Rick Springfield

This article may not be what you are expecting for a piece written about Rick Springfield.  No mushy talk about how he was considered an 80s heartthrob or the fact that he played Noah Drake in a soap opera.  All of this is true and I am sure that there are many woman… and possibly a few guys out there… that would throw their underwear at him, even to this day.

My like for Rick was based on the story many of his lesser known songs conveyed to me, the songs that never gained the popularity of “Don’t talk to strangers” or “Jesse’s Girl”, which were good, fun songs.  As anyone who really knows me already understands, I have always been the one that looks for the deeper meaning in music and the songs that are sung.  I have always felt that singing was both for entertainment and to tell a story that you might otherwise not be able to tell through just talking.  You just have to take the time to listen to the words.

Many of Rick’s songs that were mainstream became so because they were easy to dance to or easy to sing along with, but not all of them really had a back-story.  They were auditory bubble-gum for the kids to listen to and play to.  Songs that were more for the ratings and sales than for the intrinsic meaning there.  I am sure that Rick will disagree with me on some those points, but they are my opinions.

When you listen to the whole album (or CD), though, you see something that people who just go for the popular songs miss.  Hidden in the music is a story in some of the songs.  Those are the ones that have always had a meaning for me.  A story to tell that I would listen to and that I could find some connection with him through.  But in order to understand what is being said, you have to listen past the beat and the music, to the words and what they mean.  Listen to the voice and the emotion that it is carrying.  Here is a list of some of the songs I am talking about:

Album: Success hasn’t spoiled me yet   Song: April 24, 1981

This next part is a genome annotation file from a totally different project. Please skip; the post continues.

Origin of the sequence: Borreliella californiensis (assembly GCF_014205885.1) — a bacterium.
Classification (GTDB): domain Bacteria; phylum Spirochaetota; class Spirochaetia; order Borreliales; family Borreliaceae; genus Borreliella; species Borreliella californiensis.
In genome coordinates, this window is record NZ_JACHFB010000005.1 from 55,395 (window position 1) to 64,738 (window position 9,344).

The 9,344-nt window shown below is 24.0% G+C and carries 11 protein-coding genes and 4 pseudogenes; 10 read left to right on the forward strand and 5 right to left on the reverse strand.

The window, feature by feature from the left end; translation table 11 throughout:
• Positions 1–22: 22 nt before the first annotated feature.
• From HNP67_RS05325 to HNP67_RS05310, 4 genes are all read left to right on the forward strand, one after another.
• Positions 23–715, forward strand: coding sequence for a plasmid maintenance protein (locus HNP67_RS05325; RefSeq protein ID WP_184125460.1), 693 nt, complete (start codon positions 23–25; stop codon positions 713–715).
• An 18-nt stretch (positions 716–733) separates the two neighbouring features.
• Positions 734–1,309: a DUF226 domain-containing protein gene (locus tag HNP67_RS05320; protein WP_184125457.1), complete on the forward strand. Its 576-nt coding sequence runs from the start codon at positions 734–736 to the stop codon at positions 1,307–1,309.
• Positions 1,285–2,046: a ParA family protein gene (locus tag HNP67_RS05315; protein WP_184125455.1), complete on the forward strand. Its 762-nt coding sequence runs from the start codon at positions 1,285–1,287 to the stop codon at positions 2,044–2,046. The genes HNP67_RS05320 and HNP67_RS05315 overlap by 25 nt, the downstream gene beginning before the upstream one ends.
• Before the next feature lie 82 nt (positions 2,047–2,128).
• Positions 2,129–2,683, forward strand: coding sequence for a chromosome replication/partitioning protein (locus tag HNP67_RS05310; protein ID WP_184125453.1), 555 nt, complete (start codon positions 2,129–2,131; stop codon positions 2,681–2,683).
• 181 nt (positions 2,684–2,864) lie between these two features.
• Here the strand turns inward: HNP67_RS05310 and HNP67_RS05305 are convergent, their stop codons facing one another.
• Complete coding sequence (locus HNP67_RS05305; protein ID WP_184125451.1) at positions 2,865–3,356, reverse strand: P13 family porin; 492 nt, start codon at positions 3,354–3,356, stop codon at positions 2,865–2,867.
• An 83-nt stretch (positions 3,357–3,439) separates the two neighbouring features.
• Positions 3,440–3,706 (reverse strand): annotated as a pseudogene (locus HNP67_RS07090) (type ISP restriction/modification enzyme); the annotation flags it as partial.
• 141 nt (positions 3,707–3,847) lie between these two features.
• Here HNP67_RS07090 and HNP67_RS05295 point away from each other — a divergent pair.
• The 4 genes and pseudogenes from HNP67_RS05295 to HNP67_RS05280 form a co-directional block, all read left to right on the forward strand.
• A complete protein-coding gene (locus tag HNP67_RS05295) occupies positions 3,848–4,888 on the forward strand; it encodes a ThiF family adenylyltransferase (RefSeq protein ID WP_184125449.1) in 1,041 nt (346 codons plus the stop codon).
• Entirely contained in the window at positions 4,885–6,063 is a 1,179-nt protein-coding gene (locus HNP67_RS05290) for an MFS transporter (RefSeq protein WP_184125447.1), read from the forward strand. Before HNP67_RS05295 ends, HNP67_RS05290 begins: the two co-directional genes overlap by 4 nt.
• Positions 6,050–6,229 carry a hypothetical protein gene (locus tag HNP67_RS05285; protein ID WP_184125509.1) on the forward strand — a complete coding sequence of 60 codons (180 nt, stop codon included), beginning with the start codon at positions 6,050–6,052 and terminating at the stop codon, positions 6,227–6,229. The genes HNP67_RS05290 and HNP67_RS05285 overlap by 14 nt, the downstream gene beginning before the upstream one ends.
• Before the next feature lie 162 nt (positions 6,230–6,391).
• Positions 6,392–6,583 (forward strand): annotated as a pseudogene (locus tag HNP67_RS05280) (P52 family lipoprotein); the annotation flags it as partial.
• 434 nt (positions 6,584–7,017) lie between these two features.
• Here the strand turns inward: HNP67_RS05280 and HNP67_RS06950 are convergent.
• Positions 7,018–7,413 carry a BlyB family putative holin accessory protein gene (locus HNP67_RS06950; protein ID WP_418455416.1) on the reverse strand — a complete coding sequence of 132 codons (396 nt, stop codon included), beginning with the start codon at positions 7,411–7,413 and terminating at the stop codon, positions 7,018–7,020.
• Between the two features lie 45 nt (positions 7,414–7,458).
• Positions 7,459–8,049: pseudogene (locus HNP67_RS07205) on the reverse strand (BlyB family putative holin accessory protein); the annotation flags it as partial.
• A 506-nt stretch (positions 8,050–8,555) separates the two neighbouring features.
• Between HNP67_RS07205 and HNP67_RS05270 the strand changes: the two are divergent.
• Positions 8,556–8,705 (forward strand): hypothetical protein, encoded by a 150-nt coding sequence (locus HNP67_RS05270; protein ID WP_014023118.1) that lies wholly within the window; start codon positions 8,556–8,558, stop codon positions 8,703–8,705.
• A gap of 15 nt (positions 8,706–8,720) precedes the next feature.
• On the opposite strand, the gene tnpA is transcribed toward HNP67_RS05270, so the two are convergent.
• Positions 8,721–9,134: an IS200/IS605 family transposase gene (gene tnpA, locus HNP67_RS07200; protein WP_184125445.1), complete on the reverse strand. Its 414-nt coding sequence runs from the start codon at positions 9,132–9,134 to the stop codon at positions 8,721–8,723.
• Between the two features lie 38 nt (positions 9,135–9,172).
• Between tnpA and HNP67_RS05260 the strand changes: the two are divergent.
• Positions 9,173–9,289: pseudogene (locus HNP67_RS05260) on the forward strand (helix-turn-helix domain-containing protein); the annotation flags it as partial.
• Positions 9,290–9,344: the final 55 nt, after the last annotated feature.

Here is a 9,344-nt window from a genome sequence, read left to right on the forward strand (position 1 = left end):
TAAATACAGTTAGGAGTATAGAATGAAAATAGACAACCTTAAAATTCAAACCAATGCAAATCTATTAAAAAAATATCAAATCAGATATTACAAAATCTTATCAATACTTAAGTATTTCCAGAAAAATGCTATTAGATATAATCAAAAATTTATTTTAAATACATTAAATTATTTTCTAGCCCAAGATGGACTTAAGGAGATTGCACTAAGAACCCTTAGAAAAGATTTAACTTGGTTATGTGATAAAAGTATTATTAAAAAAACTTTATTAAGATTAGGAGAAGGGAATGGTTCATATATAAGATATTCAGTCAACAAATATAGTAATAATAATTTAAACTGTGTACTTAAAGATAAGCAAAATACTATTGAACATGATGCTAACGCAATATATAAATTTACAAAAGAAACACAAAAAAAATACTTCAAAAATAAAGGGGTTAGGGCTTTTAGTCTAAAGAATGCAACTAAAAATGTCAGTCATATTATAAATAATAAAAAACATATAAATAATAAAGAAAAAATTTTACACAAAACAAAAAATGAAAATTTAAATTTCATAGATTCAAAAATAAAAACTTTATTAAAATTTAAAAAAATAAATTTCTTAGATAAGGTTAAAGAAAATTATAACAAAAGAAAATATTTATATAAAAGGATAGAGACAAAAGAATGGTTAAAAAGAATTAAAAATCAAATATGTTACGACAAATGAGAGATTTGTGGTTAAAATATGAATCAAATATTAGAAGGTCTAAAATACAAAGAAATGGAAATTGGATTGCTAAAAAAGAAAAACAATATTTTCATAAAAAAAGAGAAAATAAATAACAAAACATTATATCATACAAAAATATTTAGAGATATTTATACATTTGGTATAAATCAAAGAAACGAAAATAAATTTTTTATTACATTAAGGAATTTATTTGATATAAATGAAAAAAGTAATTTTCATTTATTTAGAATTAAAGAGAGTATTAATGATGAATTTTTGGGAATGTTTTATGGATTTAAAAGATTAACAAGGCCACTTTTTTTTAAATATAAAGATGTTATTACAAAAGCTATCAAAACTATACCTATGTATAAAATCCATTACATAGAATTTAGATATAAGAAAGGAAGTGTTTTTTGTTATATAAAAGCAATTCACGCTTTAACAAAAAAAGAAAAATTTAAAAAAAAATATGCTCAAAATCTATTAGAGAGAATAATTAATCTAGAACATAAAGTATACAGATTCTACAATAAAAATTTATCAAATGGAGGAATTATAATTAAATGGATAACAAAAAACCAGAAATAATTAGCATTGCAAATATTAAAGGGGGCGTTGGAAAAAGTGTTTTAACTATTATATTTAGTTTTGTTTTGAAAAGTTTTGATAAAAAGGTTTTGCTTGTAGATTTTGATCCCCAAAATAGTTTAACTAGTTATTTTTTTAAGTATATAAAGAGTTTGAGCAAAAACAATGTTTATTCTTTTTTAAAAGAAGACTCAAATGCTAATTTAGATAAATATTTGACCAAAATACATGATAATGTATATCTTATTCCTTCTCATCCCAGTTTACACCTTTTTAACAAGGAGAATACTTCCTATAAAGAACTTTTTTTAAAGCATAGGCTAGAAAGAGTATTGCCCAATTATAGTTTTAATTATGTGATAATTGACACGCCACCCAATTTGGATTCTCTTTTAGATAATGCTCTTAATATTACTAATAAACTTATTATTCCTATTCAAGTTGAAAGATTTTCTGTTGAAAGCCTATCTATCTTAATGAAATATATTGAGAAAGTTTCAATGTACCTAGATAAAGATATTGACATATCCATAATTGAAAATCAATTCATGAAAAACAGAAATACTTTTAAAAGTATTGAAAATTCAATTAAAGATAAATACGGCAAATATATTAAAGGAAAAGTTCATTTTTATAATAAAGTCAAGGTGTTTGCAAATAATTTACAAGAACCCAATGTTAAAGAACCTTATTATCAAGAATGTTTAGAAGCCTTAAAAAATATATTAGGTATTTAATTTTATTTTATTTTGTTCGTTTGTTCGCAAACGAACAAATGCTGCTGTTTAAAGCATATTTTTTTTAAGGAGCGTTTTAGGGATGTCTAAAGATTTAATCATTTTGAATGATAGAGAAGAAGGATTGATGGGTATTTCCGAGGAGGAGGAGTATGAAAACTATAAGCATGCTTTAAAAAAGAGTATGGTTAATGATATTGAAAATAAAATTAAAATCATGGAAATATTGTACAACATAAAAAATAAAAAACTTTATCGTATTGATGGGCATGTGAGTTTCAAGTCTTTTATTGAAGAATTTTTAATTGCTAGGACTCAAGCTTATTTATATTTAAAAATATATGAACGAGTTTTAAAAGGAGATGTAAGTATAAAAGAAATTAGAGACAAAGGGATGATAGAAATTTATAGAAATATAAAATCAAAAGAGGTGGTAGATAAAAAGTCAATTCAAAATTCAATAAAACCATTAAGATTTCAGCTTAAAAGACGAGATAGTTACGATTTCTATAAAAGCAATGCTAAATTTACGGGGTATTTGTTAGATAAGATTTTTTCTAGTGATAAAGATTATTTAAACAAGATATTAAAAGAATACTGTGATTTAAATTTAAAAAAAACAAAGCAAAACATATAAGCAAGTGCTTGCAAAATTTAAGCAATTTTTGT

Album: Beautiful Feelings  Song: Guenevere

The Entire “Tao” and “Rock of Life” Albums. – Both of these albums feel like a defining moment in Rick’s carreer.  Sort of a spiritual transition.  You hear a more contemplative sound in the music and you feel like he is telling you something about himself.

Listening to his music over the years, and having a chance to listen to it in chronological order, or as the albums were released, you get a sense of his developing spiritualism and hear his style maturing as he grows with his music.  As time goes on, you get a feel for understanding how his faith works and, in turn, start to feel it yourself.

I have been accused of reading too much into music and you will never hear me deny it.  But I think that when a person puts as much into the song as people like Rick, among others, do, they WANT you to understand what they are saying.  It is easy to just listen to the tunes and dance to the beat, but I do not think that is what it is all about.  There is a story to songs like “Like Father Like Son”, off his “Living in Oz” album.  If he took the time to write the piece and put it out there, then he wanted to share it with us.

I have not had a chance to listen to his newer works, but I will be making an effort to get them shortly.  I have heard nothing bad about them and, in fact, I see very good reviews of his newer work.  He has even released an album of lullabies.

So… it looks like Rick is going to be around for quite a while longer, entertaining those of us who were around when he was building up his steam and now a new, younger fan base.  If you listen to the stories, he can still pack in an audience and even holds a cruise on a regular basis that is almost always sold out.

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5 thoughts on “Rick Springfield”

  1. You'll definitely want to pick up Karma. It's not in print anymore but it's easy enough to find a copy here are there.

  2. Thanks for the comment, and thank you for visiting.

    You are not the first to tell me this, so I think I will look around on Amazon and see what I can find.

  3. Try Shock/Denial/Anger/Acceptance, too. A definite don't-miss for the audiophile who appreciates a good backstory.


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